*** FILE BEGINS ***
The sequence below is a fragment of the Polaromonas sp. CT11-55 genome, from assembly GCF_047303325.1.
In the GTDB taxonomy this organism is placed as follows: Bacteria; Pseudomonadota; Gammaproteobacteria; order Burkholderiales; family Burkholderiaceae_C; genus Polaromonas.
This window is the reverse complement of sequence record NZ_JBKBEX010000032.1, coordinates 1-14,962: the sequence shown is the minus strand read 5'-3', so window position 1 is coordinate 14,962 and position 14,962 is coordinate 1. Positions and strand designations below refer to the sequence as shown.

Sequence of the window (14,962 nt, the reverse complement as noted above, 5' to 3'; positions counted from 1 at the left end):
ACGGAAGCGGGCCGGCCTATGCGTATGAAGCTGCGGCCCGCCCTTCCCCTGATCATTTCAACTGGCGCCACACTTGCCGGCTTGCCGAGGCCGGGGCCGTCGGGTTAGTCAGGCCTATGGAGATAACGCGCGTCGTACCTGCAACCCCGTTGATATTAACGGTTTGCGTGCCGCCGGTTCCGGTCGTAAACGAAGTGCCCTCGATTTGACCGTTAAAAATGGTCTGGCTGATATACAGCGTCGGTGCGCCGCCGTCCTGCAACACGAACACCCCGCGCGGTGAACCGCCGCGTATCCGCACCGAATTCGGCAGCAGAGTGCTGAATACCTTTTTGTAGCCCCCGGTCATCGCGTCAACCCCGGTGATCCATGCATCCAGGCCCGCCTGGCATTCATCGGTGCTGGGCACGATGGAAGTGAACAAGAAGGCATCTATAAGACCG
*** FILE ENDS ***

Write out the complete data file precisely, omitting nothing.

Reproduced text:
The sequence below is a fragment of the Polaromonas sp. CT11-55 genome, from assembly GCF_047303325.1.
In the GTDB taxonomy this organism is placed as follows: Bacteria; Pseudomonadota; Gammaproteobacteria; order Burkholderiales; family Burkholderiaceae_C; genus Polaromonas.
This window is the reverse complement of sequence record NZ_JBKBEX010000032.1, coordinates 1-14,962: the sequence shown is the minus strand read 5'-3', so window position 1 is coordinate 14,962 and position 14,962 is coordinate 1. Positions and strand designations below refer to the sequence as shown.

Sequence of the window (14,962 nt, the reverse complement as noted above, 5' to 3'; positions counted from 1 at the left end):
ACGGAAGCGGGCCGGCCTATGCGTATGAAGCTGCGGCCCGCCCTTCCCCTGATCATTTCAACTGGCGCCACACTTGCCGGCTTGCCGAGGCCGGGGCCGTCGGGTTAGTCAGGCCTATGGAGATAACGCGCGTCGTACCTGCAACCCCGTTGATATTAACGGTTTGCGTGCCGCCGGTTCCGGTCGTAAACGAAGTGCCCTCGATTTGACCGTTAAAAATGGTCTGGCTGATATACAGCGTCGGTGCGCCGCCGTCCTGCAACACGAACACCCCGCGCGGTGAACCGCCGCGTATCCGCACCGAATTCGGCAGCAGAGTGCTGAATACCTTTTTGTAGCCCCCGGTCATCGCGTCAACCCCGGTGATCCATGCATCCAGGCCCGCCTGGCATTCATCGGTGCTGGGCACGATGGAAGTGAACAAGAAGGCATCTATAAGACCG